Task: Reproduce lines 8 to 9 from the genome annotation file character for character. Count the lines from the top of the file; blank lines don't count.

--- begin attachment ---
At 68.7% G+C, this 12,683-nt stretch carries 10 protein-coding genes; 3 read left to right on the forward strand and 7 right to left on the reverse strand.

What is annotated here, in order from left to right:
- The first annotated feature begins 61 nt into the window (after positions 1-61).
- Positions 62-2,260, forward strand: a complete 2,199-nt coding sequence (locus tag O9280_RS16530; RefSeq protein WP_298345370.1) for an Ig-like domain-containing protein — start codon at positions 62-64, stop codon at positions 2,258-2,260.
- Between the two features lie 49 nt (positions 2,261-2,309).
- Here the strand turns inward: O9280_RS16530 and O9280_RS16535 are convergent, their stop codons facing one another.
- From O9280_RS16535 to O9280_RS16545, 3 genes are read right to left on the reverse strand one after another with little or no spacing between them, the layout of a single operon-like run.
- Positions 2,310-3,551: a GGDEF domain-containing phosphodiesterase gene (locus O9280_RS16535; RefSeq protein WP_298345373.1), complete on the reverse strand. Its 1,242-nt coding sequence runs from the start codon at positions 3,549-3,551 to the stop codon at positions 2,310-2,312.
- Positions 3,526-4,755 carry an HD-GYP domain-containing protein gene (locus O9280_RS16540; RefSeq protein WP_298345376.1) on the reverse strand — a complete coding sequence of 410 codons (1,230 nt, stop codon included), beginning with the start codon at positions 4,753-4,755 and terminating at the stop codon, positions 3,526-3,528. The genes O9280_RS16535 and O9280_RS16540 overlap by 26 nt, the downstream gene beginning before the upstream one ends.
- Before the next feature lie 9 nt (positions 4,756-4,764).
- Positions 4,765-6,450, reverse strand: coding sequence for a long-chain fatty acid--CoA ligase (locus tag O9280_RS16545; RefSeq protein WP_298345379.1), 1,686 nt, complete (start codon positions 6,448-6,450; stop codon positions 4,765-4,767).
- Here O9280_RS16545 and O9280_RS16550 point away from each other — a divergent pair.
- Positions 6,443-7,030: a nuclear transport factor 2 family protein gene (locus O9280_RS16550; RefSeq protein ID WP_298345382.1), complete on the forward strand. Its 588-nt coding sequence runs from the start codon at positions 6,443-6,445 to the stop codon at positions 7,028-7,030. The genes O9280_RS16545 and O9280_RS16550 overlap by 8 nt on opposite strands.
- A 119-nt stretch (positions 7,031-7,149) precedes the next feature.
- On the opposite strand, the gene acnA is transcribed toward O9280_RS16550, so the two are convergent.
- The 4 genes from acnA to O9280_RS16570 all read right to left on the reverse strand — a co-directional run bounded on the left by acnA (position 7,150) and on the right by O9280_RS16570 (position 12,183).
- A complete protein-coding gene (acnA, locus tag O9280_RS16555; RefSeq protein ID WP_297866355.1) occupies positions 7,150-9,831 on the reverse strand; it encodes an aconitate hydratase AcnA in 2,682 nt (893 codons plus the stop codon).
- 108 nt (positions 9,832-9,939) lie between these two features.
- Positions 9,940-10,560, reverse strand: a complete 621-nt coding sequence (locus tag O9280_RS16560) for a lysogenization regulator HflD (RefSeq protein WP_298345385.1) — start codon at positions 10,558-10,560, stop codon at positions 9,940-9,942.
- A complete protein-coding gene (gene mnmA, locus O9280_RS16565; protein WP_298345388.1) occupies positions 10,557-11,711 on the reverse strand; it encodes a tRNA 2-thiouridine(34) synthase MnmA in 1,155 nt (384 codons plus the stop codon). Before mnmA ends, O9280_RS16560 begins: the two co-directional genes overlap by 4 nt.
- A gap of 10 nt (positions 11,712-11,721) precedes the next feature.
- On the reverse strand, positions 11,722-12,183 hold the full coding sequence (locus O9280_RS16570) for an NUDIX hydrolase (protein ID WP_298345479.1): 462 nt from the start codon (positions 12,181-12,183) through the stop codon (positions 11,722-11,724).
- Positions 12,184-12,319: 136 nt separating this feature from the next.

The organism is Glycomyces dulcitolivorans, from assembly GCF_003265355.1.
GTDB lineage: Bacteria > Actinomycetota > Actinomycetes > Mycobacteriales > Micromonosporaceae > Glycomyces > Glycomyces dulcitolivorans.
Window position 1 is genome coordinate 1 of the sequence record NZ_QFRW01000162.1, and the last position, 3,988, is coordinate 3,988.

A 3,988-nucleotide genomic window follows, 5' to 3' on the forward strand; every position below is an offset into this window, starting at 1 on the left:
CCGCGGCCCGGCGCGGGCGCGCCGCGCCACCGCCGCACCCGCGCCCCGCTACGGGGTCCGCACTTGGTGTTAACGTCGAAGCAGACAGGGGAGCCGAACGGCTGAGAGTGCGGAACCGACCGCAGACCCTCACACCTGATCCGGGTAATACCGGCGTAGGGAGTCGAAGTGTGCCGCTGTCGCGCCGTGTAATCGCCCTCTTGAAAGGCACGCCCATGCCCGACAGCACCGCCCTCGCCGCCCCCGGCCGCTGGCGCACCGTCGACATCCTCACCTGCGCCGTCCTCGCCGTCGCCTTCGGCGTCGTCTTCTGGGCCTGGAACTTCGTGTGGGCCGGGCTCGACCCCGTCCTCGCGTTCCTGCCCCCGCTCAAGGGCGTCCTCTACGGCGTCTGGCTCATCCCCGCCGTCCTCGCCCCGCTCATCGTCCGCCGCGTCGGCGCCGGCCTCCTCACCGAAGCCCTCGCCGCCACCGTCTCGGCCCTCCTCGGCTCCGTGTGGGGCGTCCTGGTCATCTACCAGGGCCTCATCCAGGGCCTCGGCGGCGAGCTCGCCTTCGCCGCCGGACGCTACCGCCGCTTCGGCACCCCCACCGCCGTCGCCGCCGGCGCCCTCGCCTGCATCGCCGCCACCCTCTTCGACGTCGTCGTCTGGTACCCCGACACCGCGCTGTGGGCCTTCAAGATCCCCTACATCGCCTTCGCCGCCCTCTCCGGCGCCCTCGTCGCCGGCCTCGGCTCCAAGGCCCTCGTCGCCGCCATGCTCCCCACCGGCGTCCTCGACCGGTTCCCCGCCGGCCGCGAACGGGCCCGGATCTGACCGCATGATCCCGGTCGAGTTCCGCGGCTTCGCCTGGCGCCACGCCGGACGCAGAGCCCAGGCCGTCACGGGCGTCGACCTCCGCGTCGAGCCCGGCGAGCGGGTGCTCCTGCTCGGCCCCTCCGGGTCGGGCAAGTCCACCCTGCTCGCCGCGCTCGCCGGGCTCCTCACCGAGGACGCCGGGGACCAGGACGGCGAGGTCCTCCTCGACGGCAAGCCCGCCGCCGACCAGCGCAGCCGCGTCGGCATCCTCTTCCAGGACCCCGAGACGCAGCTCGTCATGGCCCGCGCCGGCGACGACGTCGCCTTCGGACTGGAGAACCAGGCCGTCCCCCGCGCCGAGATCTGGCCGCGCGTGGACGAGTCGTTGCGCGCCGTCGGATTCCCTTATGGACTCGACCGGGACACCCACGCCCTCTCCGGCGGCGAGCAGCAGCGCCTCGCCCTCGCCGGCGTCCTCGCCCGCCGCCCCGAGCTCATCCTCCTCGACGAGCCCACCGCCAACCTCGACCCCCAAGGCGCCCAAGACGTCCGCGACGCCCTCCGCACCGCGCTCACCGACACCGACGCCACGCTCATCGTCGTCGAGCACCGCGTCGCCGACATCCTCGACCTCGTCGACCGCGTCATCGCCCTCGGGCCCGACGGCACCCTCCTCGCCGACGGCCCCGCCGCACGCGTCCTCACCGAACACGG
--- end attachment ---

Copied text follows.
- Positions 2,310-3,551: a GGDEF domain-containing phosphodiesterase gene (locus O9280_RS16535; RefSeq protein WP_298345373.1), complete on the reverse strand. Its 1,242-nt coding sequence runs from the start codon at positions 3,549-3,551 to the stop codon at positions 2,310-2,312.
- Positions 3,526-4,755 carry an HD-GYP domain-containing protein gene (locus O9280_RS16540; RefSeq protein WP_298345376.1) on the reverse strand — a complete coding sequence of 410 codons (1,230 nt, stop codon included), beginning with the start codon at positions 4,753-4,755 and terminating at the stop codon, positions 3,526-3,528. The genes O9280_RS16535 and O9280_RS16540 overlap by 26 nt, the downstream gene beginning before the upstream one ends.